Wanna look at cool cat memes to avoid your next project? Or laugh at a mashup of people falling down? Yeah, social media has your back. But one of the things we love most about social media is the community it creates.
You can learn to do just about anything on social media. If you want to learn to code (#CodeNewbies) or want to make some connections (#programmingisfun) that you can hit up when you’re stumped on a bug, here are some of our faves.
Follow these Twitter accounts for some sweet coding genius.
Tech Junkie says “coding should be fun. How you think is just as important as what you think.” We couldn’t agree more, Tech Junkie. Follow Tech Junkie if you want some actionable tips and step-by-step guidance for coding. Regular tweets include coding tips, gaming and tech industry news, all the way to business and culture.
Ravin’s page is a great place to land for coding shortcuts. He shares useful blogs and boils down ‘best ofs’ into “quick hits” lists. Can you handle his CSS quiz? Or his ‘comment the output of this code’ challenges? Either way, he’s got a positive and encouraging vibe. And we dig it.
Not only is Jeff Atwood the cofounder or Stackoverflow (an open community for anyone who codes), this unapologetic geek shares knowledge from all aspects of coding and tech. And sometimes he’s just downright funny.
@codepo8, aka Chris Heilmann, is an experienced and well-respected JS coder. Plus, he works for Microsoft, so this dude knows his stuff. Follow him for some tricks on debugging, speaking gigs, and the occasional meme.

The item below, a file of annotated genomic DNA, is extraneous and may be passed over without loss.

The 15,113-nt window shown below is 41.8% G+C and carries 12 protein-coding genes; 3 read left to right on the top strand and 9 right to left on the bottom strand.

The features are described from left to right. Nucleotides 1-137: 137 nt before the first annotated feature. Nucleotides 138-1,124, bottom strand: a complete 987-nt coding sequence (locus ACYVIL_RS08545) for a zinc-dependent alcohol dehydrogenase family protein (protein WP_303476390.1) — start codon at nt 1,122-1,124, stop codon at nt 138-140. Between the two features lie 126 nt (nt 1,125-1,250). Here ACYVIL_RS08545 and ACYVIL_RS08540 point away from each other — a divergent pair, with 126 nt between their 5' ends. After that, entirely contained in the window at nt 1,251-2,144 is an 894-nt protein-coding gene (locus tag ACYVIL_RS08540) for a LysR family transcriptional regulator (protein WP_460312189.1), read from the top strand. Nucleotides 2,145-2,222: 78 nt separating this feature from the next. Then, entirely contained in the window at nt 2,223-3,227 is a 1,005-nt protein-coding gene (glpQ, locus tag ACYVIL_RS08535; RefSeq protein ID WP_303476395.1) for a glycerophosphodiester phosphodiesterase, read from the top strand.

100 Days of Code is a pretty cool challenge once you’ve got some chops. The deal? Code at least 1 hour every day for 100 days. Follow along with #100DaysofCode to see all the peeps who publicly committed to the challenge. And tweet us when you’ve got the guts to take on this challenge.
The name says it all. This is a community where you can sync up with other newbs and get tips when you’re starting out. There are frequent chats where you can get your own coding question answered. Or maybe help out someone else.
Eric Meyer is a CSS guy. But also he’s a leading advocate for web standards. That’s like a fancy way to say the how, why, and what you should be doing when you code for the web.
And when you really just want a break from it all or need a quick laugh to keep your brain from overloading, check out @iamdevloper. Code can be frustrating (because it’s so detail oriented) and I Am Devloper takes the best of everyone’s frustrations and makes it fun again.